Good power tools help the airplane builder work faster and better. And in some cases, without power tools some jobs would simply not be possible to do. In each case the amateur airplane builder should acquire good quality tools for jobs that will be repeated many times, save money on tools that will be seldom used if possible, and not be afraid to share tools that may only be used once or twice during the construction of your project. The key to doing good work, in other words best practices, is to get tools that are well-suited to the task at hand. Sometimes that is a $250 drill by Sioux, but other times it is a $25 die grinder on sale at Harbor Freight.
Let’s look at the most common power tools you will need to do a good job building your airplane. These will include drilling tools—air drills, cordless drills, and drill presses; band saws of various types; bench grinders and sanders; air compressors and air tools; and lifting equipment—jacks, hoists, and winches.
Drills and the Drill Presses
If you are building a metal airplane such as any of the RV-series, you will need a good air drill that will turn 5000-6000 rpm to do a good job drilling holes for rivets. Most inexpensive air drills will only turn about half that speed, and they will work, but a good high-speed drill by Sioux or a similar quality manufacturer will do a much better job, producing a rounder, cleaner hole. You have a lot of holes to drill, so this is probably somewhere where you should spend a little money and get a really good drill. As you can see from the table you will also need a drill that will turn considerably slower for steel and larger-diameter holes in aluminum. A second air drill is nice to have, but a cordless drill with a 1/2-inch chuck, which you will need anyway, will cover a broad spectrum of needs and let you save the cost of a second air drill.
A drill press will often come in handy while building a plane. The ability to work at varying rpms and get holes perfectly straight contribute greatly to producing good work. A drill press can also be very helpful to start a tap into a hole by keeping it perfectly perpendicular to the work. Turn the chuck by hand to start, and only use power if you have practiced and then only if you can set your drill press to a very slow rpm. Powering a tap is really best done with a milling machine. A small drill press will do for most drilling jobs you will encounter, so there is no need to spend a great deal of money on this tool. Remember to secure your work whenever you use a drill press. You do not want the work to start spinning or flying across the room. Be sure to wear eye protection whenever using a drill or drill press.
Keyless chucks do not make drills work better, but they surely come in handy when changing drill bits. Chuck keys have a bad habit of disappearing just when you need them, so why not just do away with them altogether?
Be sure to always use sharp bits when drilling. Buy several of each common size and sharpen or replace them often. Dull bits do a poor job of drilling clean holes. For holes over 3/8 inch in sheet metal, use a step drill to enlarge the hole to its final size. This is safer and makes a better hole.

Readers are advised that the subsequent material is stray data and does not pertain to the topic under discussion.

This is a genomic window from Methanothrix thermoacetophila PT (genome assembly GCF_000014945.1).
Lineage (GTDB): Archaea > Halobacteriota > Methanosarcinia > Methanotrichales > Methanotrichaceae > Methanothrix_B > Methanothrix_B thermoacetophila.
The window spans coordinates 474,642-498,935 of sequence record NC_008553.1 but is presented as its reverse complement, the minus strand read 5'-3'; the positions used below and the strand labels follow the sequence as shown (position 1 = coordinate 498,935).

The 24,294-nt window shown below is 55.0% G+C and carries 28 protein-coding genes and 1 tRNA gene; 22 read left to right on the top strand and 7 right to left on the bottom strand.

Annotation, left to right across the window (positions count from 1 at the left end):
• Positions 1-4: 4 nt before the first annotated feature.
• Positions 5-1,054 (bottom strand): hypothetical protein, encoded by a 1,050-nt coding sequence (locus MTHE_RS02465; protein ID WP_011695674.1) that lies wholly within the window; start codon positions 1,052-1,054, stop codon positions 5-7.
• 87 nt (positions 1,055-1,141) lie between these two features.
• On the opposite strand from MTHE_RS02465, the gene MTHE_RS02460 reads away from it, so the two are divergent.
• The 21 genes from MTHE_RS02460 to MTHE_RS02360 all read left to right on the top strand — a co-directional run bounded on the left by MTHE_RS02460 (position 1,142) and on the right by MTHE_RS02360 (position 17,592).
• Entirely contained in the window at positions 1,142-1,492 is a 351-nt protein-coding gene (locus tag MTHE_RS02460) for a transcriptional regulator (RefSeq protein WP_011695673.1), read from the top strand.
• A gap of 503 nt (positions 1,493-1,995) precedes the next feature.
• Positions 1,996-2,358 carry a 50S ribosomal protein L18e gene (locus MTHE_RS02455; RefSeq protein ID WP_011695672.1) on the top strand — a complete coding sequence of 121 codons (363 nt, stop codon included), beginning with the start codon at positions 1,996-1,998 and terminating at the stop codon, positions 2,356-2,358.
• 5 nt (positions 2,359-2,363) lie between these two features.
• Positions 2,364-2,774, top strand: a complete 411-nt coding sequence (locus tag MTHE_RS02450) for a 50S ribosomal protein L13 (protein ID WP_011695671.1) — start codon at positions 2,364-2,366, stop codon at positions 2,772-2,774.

Drill speed is based on surface feet per minute (sfm). Here is the formula, if you would rather not use the table. This sfm number will appear again when we look at band saws.
Formula: rpm = (sfm x 3.82)/drill diameter in inches
Threaded and Through-Hole Sizes
When drilling holes for various bolts and screws, be sure to make the hole the correct size. The table shows the correct size hole for the common bolt and screw sizes you are likely to encounter. The tap size is the size you would need to buy to make a threaded hole for the bolt or screw on the table. The “through-hole” drill size is for a bolt that simply passes through the material without threading into it. This is by far the most common type of hole you will need to drill. The drill size for a threaded hole is the undersized hole that should be drilled before tapping a thread into it.
Note that for close-tolerance NAS bolts you will want to drill the hole undersized and ream it to the exact dimension required, typically .001 inch undersized. For example, a NAS6606 bolt should be placed in a hole with a finished dimension of 0.374 inch. First drill the hole to 23/64 inch and then ream it to .374 inch. These reams are available from any vendor that caters to machinists.
A metal-cutting band saw, at least one that will cut slowly enough for aluminum sheet, comes in very handy. The problem with most common band saws is that they are geared to cut wood at speeds that are way too high for metal, way faster than the more desirable cutting speed of 300 sfm we would like for aluminum. There are vertical band saws that will gear down to the speeds needed for cutting aluminum and steel, but they will cost $1000 or more. Horizontal band saws start out at much lower prices, but they are less versatile. Still, a good vertical band saw is worth considering if your budget will stand it. It is a lifetime tool if you get a good one. The budget-minded builder can gear a wood-cutting band saw down to the proper rpm range with some extra pulleys and belts.
A band saw geared down to cut metal is very useful but admittedly a bit expensive. Here a builder cuts off a piece of aluminum angle using a cutting guide.
The same comments made about hacksaw blades apply to band saw blades. Get a blade with a fine pitch for tubing and thin metal. Use a blade with a coarser pitch for thicker material or solid pieces. Cutting fluid will make sawing easier, especially with larger and harder pieces of material.
An alternative to a band saw is a handheld jig saw. They are inexpensive and work especially well for holes where there is no access for a band saw blade. Be sure to wear eye and ear protection when using these tools. Gloves are a good idea, too, to protect you from sharp edges produced by cutting.
Bench Grinders and Sanders
Bench grinders are handy and not too expensive. You will need one to sharpen drill bits and dress up punches, chisels, and screwdrivers. Consider setting yours up with an abrasive wheel on one side and a Scotch-Brite wheel on the other. The Scotch-Brite wheel is great for deburring. Always use eye protection when grinding or power deburring. It is a good practice to just hang a face shield on the grinder when it isn’t in use to remind you of how important it is.